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Branden Petersen’s state Senate seat draws a crowd of potential candidates

The district, which covers Andover, Anoka, Coon Rapids, and Ramsey, reflects many of the subtle differences in the make-up of the Republican Party of Minnesota.

State Sen. Branden Petersen

Senate District 35 is such a solidly Republican area, stretching across the Twin Cities’ northern suburbs, that several names have surfaced as possible replacements for Sen. Branden Petersen, who recently announced he is not running for re-election.

Those possible candidates include Republican party activists Andy Aplikowski and Don Huizenga, state Rep. Abigail Whelan and former state Rep. Kathy Tinglestad.

The district, which covers Andover, Anoka, Coon Rapids, and Ramsey, reflect the subtle differences in the make-up of Minnesota Republicans.  

“Politically it’s an interesting mix,” said Aplikowski, who is vice chair of the Sixth Congressional District Republicans and treasurer of the Senate District 35 Republicans.  “You have Anoka, which is more of the traditional social conservative Republican.  You have Ramsey, which is more exurban, libertarian leaning.  And you have Andover and Coon Rapids, traditionally business friendly. It’s the wheelhouse for Republicans.”

The mix played in favor of Petersen, a solid conservative with a libertarian bent. In 2013, he was the only Republican in the Senate to vote in favor of legalizing same-sex marriage. Party leaders considered reprimanding him for the vote, but rescinded formal action and the party leadership subsequently changed.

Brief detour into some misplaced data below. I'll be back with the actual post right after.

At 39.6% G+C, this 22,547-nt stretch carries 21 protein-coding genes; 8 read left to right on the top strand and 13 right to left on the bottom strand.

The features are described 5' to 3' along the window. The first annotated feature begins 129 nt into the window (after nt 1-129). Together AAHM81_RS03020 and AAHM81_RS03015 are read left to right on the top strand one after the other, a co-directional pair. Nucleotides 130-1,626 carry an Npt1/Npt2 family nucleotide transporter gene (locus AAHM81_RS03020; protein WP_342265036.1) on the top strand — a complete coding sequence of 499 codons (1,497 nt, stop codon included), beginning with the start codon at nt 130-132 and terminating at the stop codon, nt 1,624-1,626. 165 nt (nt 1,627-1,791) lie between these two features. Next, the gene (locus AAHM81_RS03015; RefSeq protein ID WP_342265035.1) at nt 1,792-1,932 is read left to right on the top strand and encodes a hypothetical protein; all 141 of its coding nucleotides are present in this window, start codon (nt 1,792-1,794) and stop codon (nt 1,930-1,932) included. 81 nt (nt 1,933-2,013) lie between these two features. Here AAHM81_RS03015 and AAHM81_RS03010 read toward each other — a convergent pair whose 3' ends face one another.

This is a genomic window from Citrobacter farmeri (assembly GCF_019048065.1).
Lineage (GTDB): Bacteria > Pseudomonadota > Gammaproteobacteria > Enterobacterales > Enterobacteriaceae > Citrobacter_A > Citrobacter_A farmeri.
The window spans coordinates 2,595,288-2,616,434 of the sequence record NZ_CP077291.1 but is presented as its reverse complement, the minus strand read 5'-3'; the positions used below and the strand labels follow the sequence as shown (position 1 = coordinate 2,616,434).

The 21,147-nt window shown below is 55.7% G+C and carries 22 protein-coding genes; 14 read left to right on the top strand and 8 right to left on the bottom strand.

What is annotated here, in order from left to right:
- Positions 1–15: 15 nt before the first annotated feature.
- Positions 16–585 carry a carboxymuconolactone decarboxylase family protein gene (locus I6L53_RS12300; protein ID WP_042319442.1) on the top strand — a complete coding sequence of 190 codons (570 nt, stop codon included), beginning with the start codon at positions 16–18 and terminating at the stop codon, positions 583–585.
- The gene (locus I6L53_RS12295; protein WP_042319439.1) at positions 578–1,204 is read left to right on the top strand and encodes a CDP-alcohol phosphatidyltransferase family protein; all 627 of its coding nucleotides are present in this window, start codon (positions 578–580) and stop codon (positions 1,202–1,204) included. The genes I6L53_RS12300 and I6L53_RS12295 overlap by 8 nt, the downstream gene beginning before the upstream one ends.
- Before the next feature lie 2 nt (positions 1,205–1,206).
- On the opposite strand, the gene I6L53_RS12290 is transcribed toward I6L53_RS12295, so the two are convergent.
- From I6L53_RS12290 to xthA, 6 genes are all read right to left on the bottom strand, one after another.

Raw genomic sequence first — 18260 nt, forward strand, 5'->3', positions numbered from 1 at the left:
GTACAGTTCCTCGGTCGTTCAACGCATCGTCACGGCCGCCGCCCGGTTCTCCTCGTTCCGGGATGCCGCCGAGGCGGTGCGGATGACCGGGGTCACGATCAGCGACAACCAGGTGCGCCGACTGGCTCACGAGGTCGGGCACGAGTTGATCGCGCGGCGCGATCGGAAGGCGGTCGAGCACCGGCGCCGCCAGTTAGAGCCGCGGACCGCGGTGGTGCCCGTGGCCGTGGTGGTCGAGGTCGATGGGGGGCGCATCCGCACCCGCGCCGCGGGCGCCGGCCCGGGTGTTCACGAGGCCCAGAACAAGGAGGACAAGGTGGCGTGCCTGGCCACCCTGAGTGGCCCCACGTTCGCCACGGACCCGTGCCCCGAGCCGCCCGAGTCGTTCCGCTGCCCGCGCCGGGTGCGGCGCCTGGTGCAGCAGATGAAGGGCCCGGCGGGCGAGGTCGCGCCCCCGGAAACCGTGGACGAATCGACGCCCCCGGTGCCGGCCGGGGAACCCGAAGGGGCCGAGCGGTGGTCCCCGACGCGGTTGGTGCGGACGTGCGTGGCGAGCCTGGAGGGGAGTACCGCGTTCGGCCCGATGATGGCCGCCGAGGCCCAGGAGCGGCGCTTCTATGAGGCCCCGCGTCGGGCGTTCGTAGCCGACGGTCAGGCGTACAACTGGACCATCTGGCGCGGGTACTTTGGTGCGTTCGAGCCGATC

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Don Huizenga has been a longtime party activist and was a candidate for the House in 2014. He considers himself a Petersen supporter and says he may run now that the seat is open.

“There is a chance I’ll be looking at joining forces with Branden and some of the other libertarians in our neck in the wood,” Huizenga said.  “There’s some good people in the district already and if they decide they want to run… I wouldn’t want to run against them. But if we think there’s some desire to make the area a little more libertarian, then I’ll make the run.”

Kathy Tingelstad, who served six terms in the state House from 1997-2009, describes herself as a moderate Republican who matches the district. She says she also may run. “As soon as Branden announced, my phone started ringing,” she said.  Officially, I’m considering it. If I pursue it, I will go in with my eyes wide open.”

Former state Rep. Jim Abeler of Anoka, who now works as a lobbyist for health care-related companies, was also tempted to run. But he, like Petersen, noted the long hours and short pay as disincentives to jumping into the race. 

“It’s not likely,” Abeler said. “I was there 16 years and almost went bankrupt.  It would be fun to get back, but once you’re out of it you don’t realize how hard it is to be there.”

Abeler’s successor from Anoka, freshman state Rep. Abigail Whelan, says she is eyeing a move to the senate, but cautiously. “I’m thinking about it right now,” she said.  “I really like the House and I don’t know I want to give up the relationships. I don’t want to make any rash decisions.”

Aplikowski, who lives across the street from Petersen in Andover, says he’s considering running only because Petersen is not.  “The number one thing is the opening.  I don’t like running against Republicans who are doing a good job.” 

As a GOP Senate district officer, Aplikowski said he is directly contacting other possible candidates for the seat to assess how broad a field might emerge.

But as an officer for the entire Sixth District, he noted, “It shouldn’t take a lot of money to win this seat,” he said.  “We shouldn’t be spending a lot of money competing with each other.”

And no matter how many candidates come forth, he said, Senate District 35 shouldn’t siphon money away from less reliably Republican districts.